PRRD urges China to temper behavior in disputed waters

Philippine President Rodrigo Duterte has called on China to “temper” its behaviour in the disputed South China Sea

Philippine President Rodrigo Duterte has called on China to “temper” its behaviour in the disputed South China Sea

China has alarmed and angered its neighbors by claiming most of the South China Sea and building a string of artificial islands and military airbases, but Duterte - keen to court trade and investment from Beijing - has mostly avoided criticizing China.

The US military aircraft pilots have been told that China has "sovereignty of the Nashan Islands, Spratlys including inaudible reef and its adjacent waters".

He said that it was "wrong" that China claims these disputed waters as its territories since they are "considered a part of worldwide sea" and "the right of innocent passage is guaranteed", according to the official transcript of a speech provided on Wednesday. "It's man-made and you say that the air above this artificial island is yours", Duterte said in his speech during the launching of the Go Negosyo's "Pilipinas Angat Lahat" program on Tuesday in Malacañang Palace.

"They have to rethink that because that would be a flashpoint someday", Duterte said in a speech late yesterday. "It's man-made and you say that the air above this artificial island is yours".

"All parties have to set aside for the meantime their claims on territory and sovereign rights to have joint exploration", Foreign Affairs Secretary Alan Peter Cayetano said in an ambush interview Wednesday.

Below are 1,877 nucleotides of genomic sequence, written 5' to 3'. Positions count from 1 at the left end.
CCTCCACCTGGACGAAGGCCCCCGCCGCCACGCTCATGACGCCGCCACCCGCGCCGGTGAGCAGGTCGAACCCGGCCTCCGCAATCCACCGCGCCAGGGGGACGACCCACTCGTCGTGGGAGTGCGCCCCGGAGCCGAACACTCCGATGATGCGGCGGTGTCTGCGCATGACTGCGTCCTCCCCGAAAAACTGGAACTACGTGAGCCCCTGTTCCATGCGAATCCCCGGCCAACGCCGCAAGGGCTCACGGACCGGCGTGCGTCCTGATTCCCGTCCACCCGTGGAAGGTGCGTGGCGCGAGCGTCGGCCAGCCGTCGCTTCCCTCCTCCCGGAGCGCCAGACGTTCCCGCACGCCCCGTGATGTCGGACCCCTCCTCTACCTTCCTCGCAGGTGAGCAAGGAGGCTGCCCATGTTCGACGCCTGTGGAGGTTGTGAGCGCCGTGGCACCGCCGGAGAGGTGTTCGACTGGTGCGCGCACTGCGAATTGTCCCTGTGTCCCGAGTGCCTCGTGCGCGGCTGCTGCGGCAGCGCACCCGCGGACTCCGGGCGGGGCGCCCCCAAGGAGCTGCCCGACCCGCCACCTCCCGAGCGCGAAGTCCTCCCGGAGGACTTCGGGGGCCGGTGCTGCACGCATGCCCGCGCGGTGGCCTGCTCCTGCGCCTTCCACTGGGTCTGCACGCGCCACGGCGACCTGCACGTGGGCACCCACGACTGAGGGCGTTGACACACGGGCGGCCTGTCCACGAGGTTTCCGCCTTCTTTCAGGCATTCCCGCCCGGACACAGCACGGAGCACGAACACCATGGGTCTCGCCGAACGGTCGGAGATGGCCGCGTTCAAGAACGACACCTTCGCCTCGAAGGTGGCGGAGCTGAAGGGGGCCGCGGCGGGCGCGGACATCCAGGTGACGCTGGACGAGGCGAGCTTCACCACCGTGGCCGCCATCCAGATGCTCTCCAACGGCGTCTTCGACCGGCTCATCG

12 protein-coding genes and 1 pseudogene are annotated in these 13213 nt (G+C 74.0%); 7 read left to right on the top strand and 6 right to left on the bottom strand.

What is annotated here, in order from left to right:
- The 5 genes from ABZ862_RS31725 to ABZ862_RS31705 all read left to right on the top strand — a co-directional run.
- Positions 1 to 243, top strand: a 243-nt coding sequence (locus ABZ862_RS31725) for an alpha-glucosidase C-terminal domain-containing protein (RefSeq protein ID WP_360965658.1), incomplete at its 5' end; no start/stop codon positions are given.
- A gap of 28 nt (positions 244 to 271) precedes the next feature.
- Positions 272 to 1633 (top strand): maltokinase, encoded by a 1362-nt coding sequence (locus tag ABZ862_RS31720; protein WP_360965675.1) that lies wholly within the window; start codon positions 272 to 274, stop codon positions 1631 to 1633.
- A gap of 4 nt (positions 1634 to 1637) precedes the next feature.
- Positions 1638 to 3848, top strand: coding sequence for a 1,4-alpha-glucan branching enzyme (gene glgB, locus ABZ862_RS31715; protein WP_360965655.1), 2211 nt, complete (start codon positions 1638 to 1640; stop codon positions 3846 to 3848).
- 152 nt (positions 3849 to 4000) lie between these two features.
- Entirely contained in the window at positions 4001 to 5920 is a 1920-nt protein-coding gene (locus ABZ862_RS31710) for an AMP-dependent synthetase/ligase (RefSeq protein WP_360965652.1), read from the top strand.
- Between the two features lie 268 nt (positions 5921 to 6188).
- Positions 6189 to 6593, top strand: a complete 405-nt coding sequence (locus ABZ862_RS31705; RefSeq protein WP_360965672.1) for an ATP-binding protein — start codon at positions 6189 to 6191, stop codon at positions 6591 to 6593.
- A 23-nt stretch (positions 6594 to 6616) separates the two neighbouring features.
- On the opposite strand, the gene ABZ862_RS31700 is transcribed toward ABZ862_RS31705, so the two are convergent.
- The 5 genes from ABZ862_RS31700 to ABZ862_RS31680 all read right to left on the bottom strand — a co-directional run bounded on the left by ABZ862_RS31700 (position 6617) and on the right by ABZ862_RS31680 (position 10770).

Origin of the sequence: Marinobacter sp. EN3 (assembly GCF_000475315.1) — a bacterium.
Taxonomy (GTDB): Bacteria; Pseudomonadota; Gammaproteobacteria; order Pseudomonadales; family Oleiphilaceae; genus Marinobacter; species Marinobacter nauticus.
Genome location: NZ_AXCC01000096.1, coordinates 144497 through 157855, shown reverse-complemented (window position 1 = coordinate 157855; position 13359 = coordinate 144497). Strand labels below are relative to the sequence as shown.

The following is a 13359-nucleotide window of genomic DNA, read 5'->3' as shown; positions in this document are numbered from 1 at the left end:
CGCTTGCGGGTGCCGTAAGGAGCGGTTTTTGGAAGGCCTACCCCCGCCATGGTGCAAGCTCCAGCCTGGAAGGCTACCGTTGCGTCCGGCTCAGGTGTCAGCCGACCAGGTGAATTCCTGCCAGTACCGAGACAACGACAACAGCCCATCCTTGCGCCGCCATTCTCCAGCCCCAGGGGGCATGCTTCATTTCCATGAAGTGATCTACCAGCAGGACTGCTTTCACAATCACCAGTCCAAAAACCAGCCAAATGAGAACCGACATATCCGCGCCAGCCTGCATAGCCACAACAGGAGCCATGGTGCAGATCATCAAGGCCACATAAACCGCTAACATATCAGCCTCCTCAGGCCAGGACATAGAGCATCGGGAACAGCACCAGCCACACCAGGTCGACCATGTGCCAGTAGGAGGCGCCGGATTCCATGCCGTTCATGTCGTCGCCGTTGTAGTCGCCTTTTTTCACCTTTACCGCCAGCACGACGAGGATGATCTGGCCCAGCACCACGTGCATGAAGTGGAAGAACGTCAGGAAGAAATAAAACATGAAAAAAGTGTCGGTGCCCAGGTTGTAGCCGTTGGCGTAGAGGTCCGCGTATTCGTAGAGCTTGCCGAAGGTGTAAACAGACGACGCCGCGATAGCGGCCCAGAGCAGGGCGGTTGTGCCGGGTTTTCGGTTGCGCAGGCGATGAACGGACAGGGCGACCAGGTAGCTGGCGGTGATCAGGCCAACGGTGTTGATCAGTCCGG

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He made the remarks in front of business leaders and diplomats, including U.S. Ambassador to the Philippines Sung Kim, in reaction to recent reports of China warning Philippine military aircraft patrolling near artificial islands in the South China Sea.

He added that he did not want to "quarrel" with China.

China's Foreign Ministry did not respond immediately to a request for comment.

Despite this, it has denied militarising the area, through which roughly a third of all global maritime trade passes. Southeast Asian nations Brunei, Malaysia, the Philippines, Taiwan and Vietnam have overlapping claims on the waters.

"Our ships and aircraft have observed an increase in radio queries that appear to originate from new land-based facilities in the South China Sea", Commander Clay Doss, public affairs officer of the US 7th Fleet, told the AP by email in response to questions about the Chinese messages.

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